Wayne State University

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Wayne State University

Public Relations

Media Report

March 5, 2014

Distinguished biomedical engineering professor discusses current WSU crash safety research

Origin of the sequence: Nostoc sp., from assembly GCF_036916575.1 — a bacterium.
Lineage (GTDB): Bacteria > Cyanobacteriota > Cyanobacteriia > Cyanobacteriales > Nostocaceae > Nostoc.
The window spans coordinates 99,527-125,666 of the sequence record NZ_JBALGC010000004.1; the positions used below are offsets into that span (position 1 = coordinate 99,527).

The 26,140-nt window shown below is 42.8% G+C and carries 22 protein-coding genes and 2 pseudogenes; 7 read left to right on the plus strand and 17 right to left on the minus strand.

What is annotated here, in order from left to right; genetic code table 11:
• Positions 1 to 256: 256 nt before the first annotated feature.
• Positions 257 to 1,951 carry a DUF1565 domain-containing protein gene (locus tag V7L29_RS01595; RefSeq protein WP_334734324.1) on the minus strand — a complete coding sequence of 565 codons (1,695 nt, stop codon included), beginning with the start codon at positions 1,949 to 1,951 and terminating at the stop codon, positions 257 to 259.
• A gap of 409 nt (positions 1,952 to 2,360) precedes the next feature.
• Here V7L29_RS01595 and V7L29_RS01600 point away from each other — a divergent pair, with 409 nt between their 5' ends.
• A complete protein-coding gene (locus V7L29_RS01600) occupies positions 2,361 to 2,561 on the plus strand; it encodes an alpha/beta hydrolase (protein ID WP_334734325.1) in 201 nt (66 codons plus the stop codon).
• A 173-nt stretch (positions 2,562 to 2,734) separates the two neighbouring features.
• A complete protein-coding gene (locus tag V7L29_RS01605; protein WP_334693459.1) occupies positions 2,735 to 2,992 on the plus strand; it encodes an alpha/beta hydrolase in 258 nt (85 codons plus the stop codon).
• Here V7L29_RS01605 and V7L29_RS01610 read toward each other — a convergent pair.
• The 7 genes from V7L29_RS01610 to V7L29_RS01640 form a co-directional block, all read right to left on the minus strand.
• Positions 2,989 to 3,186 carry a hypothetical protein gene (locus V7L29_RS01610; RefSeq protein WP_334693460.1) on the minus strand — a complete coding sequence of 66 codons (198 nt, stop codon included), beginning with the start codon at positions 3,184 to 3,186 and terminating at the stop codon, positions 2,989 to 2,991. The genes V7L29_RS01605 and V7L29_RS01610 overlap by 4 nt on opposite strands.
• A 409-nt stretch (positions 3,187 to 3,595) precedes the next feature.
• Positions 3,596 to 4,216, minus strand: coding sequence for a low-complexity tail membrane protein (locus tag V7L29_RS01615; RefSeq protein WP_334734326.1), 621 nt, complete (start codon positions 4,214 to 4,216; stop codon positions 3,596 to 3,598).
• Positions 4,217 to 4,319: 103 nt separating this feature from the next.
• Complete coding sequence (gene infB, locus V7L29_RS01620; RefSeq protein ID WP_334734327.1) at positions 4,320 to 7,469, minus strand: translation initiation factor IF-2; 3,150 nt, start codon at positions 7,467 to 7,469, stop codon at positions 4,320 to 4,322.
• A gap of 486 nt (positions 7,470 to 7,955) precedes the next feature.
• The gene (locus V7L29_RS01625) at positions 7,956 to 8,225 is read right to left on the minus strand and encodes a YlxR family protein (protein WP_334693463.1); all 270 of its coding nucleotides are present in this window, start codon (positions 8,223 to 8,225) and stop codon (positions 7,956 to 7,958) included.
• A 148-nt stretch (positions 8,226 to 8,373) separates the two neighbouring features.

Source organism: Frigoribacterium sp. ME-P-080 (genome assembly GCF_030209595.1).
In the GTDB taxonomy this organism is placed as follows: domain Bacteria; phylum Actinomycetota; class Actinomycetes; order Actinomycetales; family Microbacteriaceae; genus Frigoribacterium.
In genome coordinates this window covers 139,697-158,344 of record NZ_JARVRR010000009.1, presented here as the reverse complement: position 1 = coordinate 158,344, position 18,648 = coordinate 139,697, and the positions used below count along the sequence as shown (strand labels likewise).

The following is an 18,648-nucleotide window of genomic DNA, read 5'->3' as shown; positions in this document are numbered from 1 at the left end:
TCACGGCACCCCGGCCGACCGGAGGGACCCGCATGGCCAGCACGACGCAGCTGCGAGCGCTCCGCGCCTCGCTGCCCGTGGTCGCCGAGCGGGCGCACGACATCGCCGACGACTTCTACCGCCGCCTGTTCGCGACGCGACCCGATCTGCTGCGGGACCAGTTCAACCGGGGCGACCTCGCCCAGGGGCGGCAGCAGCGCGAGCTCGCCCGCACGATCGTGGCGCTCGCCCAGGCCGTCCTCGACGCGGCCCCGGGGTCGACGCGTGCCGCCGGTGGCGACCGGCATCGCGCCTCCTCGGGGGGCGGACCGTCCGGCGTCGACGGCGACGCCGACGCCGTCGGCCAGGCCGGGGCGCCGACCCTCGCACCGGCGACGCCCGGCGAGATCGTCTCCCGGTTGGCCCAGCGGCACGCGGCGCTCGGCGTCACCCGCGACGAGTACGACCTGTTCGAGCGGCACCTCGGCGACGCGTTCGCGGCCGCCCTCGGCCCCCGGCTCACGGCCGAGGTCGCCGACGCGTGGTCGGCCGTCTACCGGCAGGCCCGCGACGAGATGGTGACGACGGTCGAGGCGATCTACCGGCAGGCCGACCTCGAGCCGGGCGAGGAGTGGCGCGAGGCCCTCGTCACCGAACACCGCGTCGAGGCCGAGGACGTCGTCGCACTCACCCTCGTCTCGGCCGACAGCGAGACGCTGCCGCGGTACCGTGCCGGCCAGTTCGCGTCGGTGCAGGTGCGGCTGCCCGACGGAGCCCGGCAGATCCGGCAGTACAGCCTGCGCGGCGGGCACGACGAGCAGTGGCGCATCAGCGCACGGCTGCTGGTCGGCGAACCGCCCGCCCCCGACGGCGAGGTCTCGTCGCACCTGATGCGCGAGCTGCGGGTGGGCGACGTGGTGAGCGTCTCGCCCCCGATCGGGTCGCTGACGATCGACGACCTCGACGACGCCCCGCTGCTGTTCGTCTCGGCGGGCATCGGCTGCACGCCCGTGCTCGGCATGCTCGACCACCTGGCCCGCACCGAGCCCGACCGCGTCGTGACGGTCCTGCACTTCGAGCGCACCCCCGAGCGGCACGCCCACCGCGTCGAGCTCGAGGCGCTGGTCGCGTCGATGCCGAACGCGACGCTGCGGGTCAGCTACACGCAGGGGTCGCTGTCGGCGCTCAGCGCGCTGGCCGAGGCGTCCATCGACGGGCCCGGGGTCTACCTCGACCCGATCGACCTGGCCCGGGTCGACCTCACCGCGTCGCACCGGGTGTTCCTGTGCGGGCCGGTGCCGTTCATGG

Everything from the padding on the dashboard to the thickness of the windshield is designed to help keep you alive in the event of an automobile crash. That knowledge comes from experiments and crash tests conducted on crash test dummies. The crash tests often are conducted on human cadavers because engineers and designers need to know exactly what it takes to injure every major organ and bone in our bodies and try to design vehicles to protect us from those forces. The first place to ever conduct cadaver testing was Wayne State University. Its Bioengineering Center has studied impact biomechanics since 1939. Albert King, distinguished professor in biomedical engineering at Wayne State, talked about current research projects. King said that several years ago he did some research on the effectiveness of crash tests and found that about 12 lives were saved for every test conducted.


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